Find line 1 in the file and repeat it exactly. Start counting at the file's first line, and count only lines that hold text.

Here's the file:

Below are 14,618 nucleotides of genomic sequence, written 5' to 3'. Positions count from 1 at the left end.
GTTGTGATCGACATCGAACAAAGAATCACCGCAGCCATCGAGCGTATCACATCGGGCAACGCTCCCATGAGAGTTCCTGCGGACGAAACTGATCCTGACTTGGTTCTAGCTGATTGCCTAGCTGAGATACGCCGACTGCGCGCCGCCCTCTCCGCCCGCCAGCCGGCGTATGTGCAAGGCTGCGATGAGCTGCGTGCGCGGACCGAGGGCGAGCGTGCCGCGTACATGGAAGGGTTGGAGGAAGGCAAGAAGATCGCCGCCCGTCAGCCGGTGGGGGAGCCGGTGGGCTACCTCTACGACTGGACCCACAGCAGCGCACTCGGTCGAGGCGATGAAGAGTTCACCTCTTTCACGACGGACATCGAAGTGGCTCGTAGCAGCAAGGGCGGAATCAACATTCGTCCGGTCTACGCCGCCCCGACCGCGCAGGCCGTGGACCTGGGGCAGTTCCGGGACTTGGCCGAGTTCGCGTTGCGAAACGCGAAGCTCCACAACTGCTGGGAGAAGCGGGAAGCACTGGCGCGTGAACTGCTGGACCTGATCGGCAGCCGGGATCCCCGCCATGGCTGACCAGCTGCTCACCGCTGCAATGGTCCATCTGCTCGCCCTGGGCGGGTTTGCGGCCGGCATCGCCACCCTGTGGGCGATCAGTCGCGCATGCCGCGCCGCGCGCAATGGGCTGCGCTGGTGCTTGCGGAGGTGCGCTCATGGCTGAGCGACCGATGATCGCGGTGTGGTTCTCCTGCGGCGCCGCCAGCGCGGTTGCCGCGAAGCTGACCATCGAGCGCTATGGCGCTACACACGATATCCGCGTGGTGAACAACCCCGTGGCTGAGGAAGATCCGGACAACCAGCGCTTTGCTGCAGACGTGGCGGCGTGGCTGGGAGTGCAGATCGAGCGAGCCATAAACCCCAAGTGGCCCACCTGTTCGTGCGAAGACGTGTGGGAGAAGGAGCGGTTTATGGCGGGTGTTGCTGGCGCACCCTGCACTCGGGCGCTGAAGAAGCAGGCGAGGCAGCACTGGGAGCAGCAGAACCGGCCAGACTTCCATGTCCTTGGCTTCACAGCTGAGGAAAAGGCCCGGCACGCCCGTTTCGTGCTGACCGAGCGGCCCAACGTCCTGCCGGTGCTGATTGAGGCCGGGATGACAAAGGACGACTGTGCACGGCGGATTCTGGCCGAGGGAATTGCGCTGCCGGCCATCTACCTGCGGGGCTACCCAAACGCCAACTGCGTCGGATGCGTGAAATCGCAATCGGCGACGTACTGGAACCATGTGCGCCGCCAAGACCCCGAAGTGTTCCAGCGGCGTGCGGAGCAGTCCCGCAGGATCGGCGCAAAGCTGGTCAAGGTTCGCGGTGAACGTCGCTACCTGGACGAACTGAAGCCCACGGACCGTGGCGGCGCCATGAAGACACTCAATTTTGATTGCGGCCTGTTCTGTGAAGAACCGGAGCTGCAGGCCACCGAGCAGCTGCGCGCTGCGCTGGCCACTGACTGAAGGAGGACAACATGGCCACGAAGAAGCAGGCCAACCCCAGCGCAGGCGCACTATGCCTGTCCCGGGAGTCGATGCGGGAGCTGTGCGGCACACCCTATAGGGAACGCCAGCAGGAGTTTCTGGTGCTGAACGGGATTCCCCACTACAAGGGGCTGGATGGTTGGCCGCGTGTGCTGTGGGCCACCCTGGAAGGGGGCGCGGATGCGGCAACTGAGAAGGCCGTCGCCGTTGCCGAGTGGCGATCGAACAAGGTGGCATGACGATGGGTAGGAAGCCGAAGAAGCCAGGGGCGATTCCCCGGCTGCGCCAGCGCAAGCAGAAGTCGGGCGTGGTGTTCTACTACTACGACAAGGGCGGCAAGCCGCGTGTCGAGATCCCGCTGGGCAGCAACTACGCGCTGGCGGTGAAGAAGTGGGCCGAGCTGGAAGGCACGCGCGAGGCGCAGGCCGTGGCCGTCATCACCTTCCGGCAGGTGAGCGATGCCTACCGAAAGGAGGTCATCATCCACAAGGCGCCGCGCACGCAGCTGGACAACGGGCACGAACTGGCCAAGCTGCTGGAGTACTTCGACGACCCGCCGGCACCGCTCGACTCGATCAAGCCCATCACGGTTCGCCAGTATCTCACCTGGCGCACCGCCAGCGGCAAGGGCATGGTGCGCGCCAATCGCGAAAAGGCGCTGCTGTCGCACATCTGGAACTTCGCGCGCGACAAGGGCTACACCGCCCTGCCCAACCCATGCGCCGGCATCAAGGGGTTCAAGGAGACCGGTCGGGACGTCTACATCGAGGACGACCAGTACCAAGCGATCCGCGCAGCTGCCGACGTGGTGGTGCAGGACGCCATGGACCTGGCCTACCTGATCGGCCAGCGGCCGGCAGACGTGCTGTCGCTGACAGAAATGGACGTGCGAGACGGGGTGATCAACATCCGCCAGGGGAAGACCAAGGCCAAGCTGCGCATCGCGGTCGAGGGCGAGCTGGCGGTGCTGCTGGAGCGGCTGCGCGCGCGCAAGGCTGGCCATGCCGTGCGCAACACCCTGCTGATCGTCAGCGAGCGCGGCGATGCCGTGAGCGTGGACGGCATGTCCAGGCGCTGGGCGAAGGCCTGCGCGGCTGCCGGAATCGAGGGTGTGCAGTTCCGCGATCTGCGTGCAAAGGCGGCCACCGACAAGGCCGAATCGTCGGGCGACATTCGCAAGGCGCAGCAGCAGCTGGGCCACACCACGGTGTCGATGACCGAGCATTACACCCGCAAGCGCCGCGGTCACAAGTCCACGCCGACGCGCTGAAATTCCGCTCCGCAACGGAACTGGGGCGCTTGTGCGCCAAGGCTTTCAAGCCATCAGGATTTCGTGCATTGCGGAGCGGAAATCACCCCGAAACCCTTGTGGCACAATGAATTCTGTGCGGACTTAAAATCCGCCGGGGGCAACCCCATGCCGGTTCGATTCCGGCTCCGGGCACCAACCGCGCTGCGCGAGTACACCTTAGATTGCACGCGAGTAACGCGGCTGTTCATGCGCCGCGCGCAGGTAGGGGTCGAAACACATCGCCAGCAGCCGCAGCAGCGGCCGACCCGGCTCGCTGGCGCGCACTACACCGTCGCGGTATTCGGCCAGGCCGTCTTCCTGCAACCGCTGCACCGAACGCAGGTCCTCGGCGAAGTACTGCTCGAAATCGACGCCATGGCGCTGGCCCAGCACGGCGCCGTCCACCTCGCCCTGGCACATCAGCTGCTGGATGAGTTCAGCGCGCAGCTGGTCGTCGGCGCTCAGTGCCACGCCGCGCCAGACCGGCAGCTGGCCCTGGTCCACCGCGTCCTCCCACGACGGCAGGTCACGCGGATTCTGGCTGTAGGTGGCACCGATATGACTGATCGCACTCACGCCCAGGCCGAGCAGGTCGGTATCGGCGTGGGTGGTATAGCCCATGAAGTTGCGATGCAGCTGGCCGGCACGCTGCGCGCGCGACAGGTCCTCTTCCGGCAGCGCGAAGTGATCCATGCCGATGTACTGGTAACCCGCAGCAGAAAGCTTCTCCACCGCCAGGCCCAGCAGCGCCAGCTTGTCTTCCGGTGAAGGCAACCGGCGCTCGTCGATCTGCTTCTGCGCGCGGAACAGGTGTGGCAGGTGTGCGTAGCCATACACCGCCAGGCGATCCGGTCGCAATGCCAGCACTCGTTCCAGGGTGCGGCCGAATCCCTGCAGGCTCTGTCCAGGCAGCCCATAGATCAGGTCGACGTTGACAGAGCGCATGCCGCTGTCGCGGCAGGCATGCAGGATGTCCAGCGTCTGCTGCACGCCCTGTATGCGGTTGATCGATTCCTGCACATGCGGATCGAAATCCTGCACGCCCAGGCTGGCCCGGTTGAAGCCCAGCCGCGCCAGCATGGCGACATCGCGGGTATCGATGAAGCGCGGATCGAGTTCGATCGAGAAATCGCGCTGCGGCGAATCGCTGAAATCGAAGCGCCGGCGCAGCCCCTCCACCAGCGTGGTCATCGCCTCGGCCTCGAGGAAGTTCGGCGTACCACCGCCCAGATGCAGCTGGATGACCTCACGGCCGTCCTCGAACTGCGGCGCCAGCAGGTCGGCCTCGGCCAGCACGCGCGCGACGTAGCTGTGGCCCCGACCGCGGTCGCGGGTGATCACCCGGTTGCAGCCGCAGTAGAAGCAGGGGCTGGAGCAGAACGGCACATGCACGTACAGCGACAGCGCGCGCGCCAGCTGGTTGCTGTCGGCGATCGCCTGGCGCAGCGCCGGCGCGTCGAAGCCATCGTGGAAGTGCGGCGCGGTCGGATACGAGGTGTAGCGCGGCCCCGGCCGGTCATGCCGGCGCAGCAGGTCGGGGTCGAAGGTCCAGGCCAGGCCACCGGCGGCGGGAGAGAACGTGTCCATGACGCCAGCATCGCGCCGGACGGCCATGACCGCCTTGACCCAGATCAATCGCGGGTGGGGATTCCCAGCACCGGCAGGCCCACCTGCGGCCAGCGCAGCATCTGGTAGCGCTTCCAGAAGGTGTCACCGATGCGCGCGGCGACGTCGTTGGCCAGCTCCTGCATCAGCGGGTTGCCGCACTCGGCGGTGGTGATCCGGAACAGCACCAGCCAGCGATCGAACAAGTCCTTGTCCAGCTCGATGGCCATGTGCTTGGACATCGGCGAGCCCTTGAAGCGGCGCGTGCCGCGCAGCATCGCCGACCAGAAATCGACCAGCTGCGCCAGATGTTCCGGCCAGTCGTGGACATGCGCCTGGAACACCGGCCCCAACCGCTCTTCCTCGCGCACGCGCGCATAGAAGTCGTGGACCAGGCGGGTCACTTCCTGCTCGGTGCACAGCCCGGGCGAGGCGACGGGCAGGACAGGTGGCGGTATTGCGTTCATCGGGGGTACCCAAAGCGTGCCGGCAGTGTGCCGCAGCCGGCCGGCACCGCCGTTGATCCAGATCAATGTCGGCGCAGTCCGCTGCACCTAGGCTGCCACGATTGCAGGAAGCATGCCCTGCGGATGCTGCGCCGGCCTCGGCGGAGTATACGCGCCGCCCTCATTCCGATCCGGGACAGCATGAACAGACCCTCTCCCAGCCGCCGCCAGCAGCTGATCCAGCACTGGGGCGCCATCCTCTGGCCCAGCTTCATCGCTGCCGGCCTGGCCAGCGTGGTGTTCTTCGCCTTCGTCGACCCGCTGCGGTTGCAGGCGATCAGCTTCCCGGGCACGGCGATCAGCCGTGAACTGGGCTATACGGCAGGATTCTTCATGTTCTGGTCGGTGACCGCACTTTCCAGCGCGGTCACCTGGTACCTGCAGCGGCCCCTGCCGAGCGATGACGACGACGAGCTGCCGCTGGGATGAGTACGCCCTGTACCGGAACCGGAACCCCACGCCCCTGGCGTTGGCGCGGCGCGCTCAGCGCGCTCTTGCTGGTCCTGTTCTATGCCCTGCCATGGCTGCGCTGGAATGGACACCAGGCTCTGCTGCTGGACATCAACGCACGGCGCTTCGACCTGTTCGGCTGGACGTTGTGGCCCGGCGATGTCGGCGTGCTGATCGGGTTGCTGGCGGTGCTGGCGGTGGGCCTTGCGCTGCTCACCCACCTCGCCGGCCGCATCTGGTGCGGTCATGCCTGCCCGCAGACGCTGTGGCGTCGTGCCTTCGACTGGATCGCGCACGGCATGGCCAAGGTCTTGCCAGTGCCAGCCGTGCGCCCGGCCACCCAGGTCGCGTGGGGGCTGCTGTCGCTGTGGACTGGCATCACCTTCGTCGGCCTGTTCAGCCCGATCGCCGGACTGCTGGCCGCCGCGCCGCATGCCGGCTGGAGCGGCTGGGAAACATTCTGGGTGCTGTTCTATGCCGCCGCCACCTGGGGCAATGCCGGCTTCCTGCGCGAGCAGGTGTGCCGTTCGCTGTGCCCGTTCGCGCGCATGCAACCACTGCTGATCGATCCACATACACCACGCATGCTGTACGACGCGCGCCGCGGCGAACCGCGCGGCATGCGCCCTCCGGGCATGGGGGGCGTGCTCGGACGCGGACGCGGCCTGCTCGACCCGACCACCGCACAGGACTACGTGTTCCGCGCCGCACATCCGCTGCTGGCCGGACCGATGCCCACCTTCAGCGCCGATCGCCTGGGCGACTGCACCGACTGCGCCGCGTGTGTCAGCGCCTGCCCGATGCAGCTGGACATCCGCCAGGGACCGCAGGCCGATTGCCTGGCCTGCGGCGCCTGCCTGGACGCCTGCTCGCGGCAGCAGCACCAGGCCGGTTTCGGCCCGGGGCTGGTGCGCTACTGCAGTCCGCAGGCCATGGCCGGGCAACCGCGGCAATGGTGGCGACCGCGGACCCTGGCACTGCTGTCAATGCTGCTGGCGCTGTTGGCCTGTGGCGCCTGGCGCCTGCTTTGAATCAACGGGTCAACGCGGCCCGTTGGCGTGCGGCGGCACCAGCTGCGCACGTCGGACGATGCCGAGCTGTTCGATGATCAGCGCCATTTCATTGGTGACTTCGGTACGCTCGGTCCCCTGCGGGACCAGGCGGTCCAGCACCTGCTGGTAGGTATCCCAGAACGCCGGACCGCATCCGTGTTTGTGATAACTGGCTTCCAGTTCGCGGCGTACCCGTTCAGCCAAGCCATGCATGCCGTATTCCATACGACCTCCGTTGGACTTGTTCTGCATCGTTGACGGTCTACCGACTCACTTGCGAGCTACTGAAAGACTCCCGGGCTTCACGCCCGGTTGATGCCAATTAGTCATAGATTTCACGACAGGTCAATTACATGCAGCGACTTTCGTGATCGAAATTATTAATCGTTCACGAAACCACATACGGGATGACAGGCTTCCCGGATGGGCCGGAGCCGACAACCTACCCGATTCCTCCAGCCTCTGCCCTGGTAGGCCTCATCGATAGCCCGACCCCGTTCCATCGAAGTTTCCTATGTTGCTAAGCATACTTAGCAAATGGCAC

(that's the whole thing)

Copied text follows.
Below are 14,618 nucleotides of genomic sequence, written 5' to 3'. Positions count from 1 at the left end.